Holy Week, Prayer and Suffering

Holy Week helps us focus on the salvific suffering of Christ.  The events of this week spiral towards the Cross where human misery is enveloped in Divine Mercy.  In this week we recount how the politically and culturally powerful could not thwart the plan of God to raise up humanity above everything that threatens its true dignity.  Before the One Crucified by love, Holy Week opens the mystery of suffering to the threshold of glory.

Although aspirations for something greater than this world live in the hearts of men, suffering and death, guilt and shame burden human existence.  We are not at home with this state of affairs even when it is obvious that we have brought so much of it on ourselves.  We know things ought to be different, but there is no easy answer to this riddle.  Humanity struggles under a kind of doom where everything that is good, beautiful and true about our lives finds itself subject to futility.  Here, we constantly betray ourselves even in the best of times, but when there is great hardship, we find ourselves on the edge of falling apart in despair.

We are not the only ones who are concerned about our plight.  Deep in the heart of God there is a judgment about human evil that we can only know through the gift of the Holy Spirit.  This knowledge pierces to the heart and makes us rethink the way we live. When we know our sins in light of this judgment we also know there is Another who knows our true dignity and He has chosen not to be a spectator to our plight.  Instead, He has implicated Himself in it.  Holy Week is about God’s answer to our human dilemma.

On the Cross, God and man become implicated in each other’s plight.   In mystery of Love crucified the heartache God suffers for humanity and the misery men suffer without God are bound to each other.  By this saving work, suffering and death have been endowed with new meaning.  This means when we face discouraging circumstances our faith opens us to his transforming power — if we trust in Him.

We have every reason to trust!  The power of God’s love, is greater than all the evil that looms over our existence, including even the evil produced by our own failures.   Before this Divine Power, any sense of hopelessness however strongly felt is only a feeling, a feeling to be resisted even if it must sometimes be suffered.

By faith, Christ has suffered in such a way that we can join all our afflictions with his in a mysterious manner.  When we trust Him, when we choose to believe in love even when we feel like we cannot love any more, when we offer our misery to Him in an act of faith, this sacrifice of love unleashes God’s power in the world.  This has practical implications for those struggling under the difficult burden of hardship.  No matter our circumstances, if we look to Christ, we behold an answer to the difficult riddle of human suffering and death.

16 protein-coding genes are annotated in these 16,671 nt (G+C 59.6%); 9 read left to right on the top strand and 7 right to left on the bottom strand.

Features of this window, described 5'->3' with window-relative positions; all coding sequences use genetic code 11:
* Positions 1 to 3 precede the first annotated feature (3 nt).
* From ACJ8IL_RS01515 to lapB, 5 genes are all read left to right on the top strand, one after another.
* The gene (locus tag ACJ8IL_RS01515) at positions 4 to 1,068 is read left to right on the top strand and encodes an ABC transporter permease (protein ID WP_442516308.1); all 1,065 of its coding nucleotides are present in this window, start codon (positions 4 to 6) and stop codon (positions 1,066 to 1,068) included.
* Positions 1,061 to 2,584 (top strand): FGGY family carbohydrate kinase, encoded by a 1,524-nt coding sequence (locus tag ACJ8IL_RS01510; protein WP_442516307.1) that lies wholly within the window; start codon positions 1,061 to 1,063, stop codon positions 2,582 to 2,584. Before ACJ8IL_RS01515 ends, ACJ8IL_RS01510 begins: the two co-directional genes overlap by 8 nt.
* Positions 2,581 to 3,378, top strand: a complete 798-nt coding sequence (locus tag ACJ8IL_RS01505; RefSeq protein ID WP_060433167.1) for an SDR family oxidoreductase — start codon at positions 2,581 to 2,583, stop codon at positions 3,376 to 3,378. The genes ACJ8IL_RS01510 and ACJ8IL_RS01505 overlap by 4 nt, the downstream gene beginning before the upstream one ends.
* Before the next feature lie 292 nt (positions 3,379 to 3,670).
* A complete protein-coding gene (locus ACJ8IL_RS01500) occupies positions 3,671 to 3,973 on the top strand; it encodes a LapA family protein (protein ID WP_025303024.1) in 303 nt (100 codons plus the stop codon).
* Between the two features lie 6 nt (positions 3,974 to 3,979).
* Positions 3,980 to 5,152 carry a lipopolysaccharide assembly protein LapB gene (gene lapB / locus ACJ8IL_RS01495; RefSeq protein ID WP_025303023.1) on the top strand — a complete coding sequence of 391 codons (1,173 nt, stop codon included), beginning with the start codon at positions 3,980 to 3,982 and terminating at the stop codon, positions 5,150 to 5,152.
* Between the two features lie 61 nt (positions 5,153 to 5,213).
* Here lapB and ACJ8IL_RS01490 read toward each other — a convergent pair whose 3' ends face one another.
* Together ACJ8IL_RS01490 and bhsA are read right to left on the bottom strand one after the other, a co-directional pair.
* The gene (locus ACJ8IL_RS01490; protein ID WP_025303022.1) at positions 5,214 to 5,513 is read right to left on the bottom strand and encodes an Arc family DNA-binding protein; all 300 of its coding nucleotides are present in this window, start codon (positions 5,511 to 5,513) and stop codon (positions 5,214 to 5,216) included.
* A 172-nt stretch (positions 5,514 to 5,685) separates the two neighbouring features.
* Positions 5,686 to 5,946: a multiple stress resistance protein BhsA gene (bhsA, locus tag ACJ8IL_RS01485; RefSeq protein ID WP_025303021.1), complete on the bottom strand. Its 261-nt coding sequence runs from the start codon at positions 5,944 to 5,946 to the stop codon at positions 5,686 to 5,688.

In his encyclical on Human Suffering, Blessed John Paul the Great explains to us how to find joy in the midst of illness and hardship.   In his vision of our faith, the feeling of uselessness and the sense that one is a burden to others, discouraging though this may be, these difficult moments can actually become through faith in Christ a source of joy.  This is because when we surrender this feeling to God in prayer, we discover “the salvific meaning of suffering in union with Christ.”

Saint Paul speaks of such joy in the Letter to the Colossians: “I rejoice in my sufferings for your sake”(88). A source of joy is found in the overcoming of the sense of the uselessness of suffering,a feeling that is sometimes very strongly rooted in human suffering. This feeling not only consumes the person interiorly, but seems to make him a burden to others. The person feels condemned to receive help and assistance from others, and at the same time seems useless to himself. The discovery of the salvific meaning of suffering in union with Christ transforms this depressing feeling. Faith in sharing in the suffering of Christ brings with it the interior certainty that the suffering person “completes what is lacking in Christ’s afflictions”; the certainty that in the spiritual dimension of the work of Redemptionhe is serving, like Christ, the salvation of his brothers and sisters. Therefore he is carrying out an irreplaceable service. In the Body of Christ, which is ceaselessly born of the Cross of the Redeemer, it is precisely suffering permeated by the spirit of Christ’s sacrifice that is the irreplaceable mediator and author of the good things which are indispensable for the world’s salvation. It is suffering, more than anything else, which clears the way for the grace which transforms human souls. Suffering, more than anything else, makes present in the history of humanity the powers of the Redemption. In that “cosmic” struggle between the spiritual powers of good and evil, spoken of in the Letter to the Ephesians(89), human sufferings, united to the redemptive suffering of Christ, constitute a special support for the powers of good, and open the way to the victory of these salvific powers.  The Apostolic Letter Salvifici Doloris #27.

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